Lot 400
  • 400

Impressive emerald and diamond brooch, circa 1840

480,000 - 770,000 CHF
bidding is closed


  • Emerald, diamonds, gold, silver
Set with a step-cut emerald weighing approximately 135 carats, between two floral motifs mounted en tremblant, within a frame of foliate design set with cushion-shaped, circular-, single-cut and rose diamonds.


Princess Mary Althea Beatrix Doria Pamphilj,

Princess Emily Augusta Doria Pamphilj,

thence by descent.

Catalogue Note

The Doria Pamphilj Landi Family

The illustrious family Doria Pamphilj, of ancient Genoese and Roman nobility, is the result of the union of two families, for centuries, protagonists of the great events of Italian history.

Andrea Doria (1466-1560), commander of the papal fleet, and admiral of Emperor Charles V, liberator of Genoa, was for many years the "de facto" ruler of the Genoese Republic, to which he gave a new constitution and artistic splendor. In 1531 he received from Charles V, the Golden Fleece, and was appointed Prince of Melfi, an honor that passed to his heir and great-grand-nephew Giovanni Andrea I (1540-1606), a powerful figure in Genoa as head of the Spanish party and guide of the "old nobility".

The fortunes and social affirmation of the Roman family of Pamphilj reached their zenith in 1644, when Cardinal Giovanni Battista (1574-1655) became Pope with the name of Innocent X. Prince Camillo Pamphilj (1622-1666), nephew of the Pope, in 1647 renounced his cardinalate in order to marry Princess Olimpia Aldobrandini, whose dowry included the palace in Via del Corso, which houses the Doria Pamphilj Gallery and today is still the Rome residence of the family. Camillo and Olimpia, keen patrons of all the arts, were responsible for acquiring the most important nucleus of paintings and sculptures preserved in the palace which include art works by Mattia Preti, Claude Lorrain and Gaspar Dughet, as well as a large number of works by Flemish masters. The superb portrait of Pope Innocent X by Velazquez, entered the Doria Pamphilj collection in these years together with the Pope’s marble bust by Bernini and Algardi’s bust of Olimpia Maidalchini Pamphilj. Particularly fortunate purchases for the prestige of the collection were two early masterpieces by Caravaggio: Rest on the Flight into Egypt and Penitent Magdalene. Renaissance masterpieces such as Titian’s Salome, Raphael’s Double Portrait and Parmigianino’s Nativity joined the collection as part of the Aldobrandini legacy.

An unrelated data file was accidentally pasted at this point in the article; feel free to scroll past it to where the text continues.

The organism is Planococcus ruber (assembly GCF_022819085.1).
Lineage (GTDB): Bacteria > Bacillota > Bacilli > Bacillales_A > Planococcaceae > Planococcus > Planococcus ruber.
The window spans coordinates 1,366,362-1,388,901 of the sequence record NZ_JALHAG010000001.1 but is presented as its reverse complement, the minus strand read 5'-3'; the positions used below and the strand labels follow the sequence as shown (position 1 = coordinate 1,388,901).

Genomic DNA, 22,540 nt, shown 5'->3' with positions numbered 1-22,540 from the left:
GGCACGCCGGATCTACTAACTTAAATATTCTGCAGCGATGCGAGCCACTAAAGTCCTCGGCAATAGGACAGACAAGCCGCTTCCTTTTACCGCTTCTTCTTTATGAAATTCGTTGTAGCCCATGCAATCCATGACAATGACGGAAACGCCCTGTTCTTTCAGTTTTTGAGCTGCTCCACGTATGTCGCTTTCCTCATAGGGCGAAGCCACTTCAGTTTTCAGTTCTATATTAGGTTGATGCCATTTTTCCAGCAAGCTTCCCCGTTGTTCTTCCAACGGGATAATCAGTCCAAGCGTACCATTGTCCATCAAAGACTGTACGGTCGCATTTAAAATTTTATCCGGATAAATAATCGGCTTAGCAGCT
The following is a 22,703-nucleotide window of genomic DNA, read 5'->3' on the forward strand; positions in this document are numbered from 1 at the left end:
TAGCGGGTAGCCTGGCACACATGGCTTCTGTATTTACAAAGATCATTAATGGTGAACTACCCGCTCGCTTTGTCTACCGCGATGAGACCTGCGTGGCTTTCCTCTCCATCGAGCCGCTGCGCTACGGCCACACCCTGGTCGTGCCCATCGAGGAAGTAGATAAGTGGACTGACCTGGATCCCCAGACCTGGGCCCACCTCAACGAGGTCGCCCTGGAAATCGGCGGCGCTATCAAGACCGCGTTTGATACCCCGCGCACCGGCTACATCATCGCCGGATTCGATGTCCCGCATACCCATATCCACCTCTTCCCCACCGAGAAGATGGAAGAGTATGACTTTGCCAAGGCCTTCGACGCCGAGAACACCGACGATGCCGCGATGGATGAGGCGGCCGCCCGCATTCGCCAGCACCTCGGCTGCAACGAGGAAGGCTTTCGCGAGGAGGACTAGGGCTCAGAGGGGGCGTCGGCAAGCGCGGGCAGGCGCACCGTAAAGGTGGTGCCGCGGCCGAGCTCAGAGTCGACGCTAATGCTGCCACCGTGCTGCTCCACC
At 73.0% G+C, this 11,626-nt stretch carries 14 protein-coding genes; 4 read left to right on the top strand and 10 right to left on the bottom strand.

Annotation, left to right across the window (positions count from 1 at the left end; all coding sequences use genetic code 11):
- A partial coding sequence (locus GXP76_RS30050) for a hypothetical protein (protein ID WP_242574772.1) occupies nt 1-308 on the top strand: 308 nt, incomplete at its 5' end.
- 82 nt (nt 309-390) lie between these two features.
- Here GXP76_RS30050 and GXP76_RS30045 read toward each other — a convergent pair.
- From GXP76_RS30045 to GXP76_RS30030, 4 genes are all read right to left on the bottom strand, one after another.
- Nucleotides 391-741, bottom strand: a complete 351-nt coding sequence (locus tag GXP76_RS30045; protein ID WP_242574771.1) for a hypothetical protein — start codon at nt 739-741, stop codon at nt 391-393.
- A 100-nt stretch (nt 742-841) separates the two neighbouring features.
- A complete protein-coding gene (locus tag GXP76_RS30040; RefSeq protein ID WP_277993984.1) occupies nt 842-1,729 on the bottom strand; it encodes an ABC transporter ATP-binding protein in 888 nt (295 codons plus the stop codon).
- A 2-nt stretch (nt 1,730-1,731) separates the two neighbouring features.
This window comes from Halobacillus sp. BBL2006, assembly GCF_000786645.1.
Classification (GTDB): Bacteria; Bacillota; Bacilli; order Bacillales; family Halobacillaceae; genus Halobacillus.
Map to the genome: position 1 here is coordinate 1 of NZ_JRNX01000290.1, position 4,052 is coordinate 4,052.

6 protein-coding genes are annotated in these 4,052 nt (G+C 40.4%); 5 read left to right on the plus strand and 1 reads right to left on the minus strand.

Among Camillo and Olimpia’s children, it was Cardinal Benedetto (1653-1739), a friend of Corelli and Handel, who distinguished himself as a patron of the arts. His sister Anna married in 1671 the Genoese nobleman Giovanni Andrea III Doria Landi (1704-1764) and their grandson, Giovanni Andrea IV, following the death without heirs of Prince Girolamo Pamphilj Aldobrandini in 1760, moved to Rome to receive the Pamphilj inheritance. In 1763 his son, Andrea IV (1747-1820) officially added Pamphilj to his name.

Outstanding members of the family in the 19th century include Cardinal Giuseppe Maria Doria Landi Pamphillj, Secretary of State of Pius VI; Filippo Andrea V (1813-1876), deputy mayor of Rome and a senator of the Kingdom of Italy following the unification of 1870; Domenico Doria Landi Pamphilj (1815-1872) founder of the S. Maria in Cappella hospice; Filippo Andrea VI (1886-1958), who, for his moral probity and for his unyielding opposition to fascism, was appointed Mayor of Rome in 1944 after the Liberation. Among the female members of the family one should mention Princess Teresa Orsini Gravina (1788-1829), the Servant of God, founder and co-founder respectively of the religious institutions Suore Ospedaliere and Dame Lauretane, and Princess Emily of the Duke of Newcastle family (1863-1919), founder of the Scuola Regina Elena, the first non religious school in Rome for the training of professional nurses.


Palazzo Doria Pamphilj and Villa del Principe